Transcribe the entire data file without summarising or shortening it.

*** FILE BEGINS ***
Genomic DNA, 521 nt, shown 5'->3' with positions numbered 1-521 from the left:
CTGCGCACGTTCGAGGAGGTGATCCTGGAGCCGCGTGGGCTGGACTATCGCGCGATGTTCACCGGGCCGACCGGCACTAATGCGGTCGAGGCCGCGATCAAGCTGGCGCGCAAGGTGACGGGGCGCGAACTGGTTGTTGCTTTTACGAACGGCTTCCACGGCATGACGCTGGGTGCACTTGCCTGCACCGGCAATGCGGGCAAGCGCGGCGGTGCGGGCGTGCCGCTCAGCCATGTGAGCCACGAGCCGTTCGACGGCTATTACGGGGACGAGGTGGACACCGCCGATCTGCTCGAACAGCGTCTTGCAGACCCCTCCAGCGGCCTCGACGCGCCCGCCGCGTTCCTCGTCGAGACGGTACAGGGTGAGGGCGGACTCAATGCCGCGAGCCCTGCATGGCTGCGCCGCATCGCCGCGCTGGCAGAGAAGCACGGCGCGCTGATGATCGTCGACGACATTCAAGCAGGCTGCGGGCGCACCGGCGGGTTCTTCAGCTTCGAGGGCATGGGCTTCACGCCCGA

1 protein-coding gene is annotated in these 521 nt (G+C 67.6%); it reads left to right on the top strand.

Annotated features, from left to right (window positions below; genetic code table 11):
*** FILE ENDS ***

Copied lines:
Genomic DNA, 521 nt, shown 5'->3' with positions numbered 1-521 from the left:
CTGCGCACGTTCGAGGAGGTGATCCTGGAGCCGCGTGGGCTGGACTATCGCGCGATGTTCACCGGGCCGACCGGCACTAATGCGGTCGAGGCCGCGATCAAGCTGGCGCGCAAGGTGACGGGGCGCGAACTGGTTGTTGCTTTTACGAACGGCTTCCACGGCATGACGCTGGGTGCACTTGCCTGCACCGGCAATGCGGGCAAGCGCGGCGGTGCGGGCGTGCCGCTCAGCCATGTGAGCCACGAGCCGTTCGACGGCTATTACGGGGACGAGGTGGACACCGCCGATCTGCTCGAACAGCGTCTTGCAGACCCCTCCAGCGGCCTCGACGCGCCCGCCGCGTTCCTCGTCGAGACGGTACAGGGTGAGGGCGGACTCAATGCCGCGAGCCCTGCATGGCTGCGCCGCATCGCCGCGCTGGCAGAGAAGCACGGCGCGCTGATGATCGTCGACGACATTCAAGCAGGCTGCGGGCGCACCGGCGGGTTCTTCAGCTTCGAGGGCATGGGCTTCACGCCCGA

1 protein-coding gene is annotated in these 521 nt (G+C 67.6%); it reads left to right on the top strand.

Annotated features, from left to right (window positions below; genetic code table 11):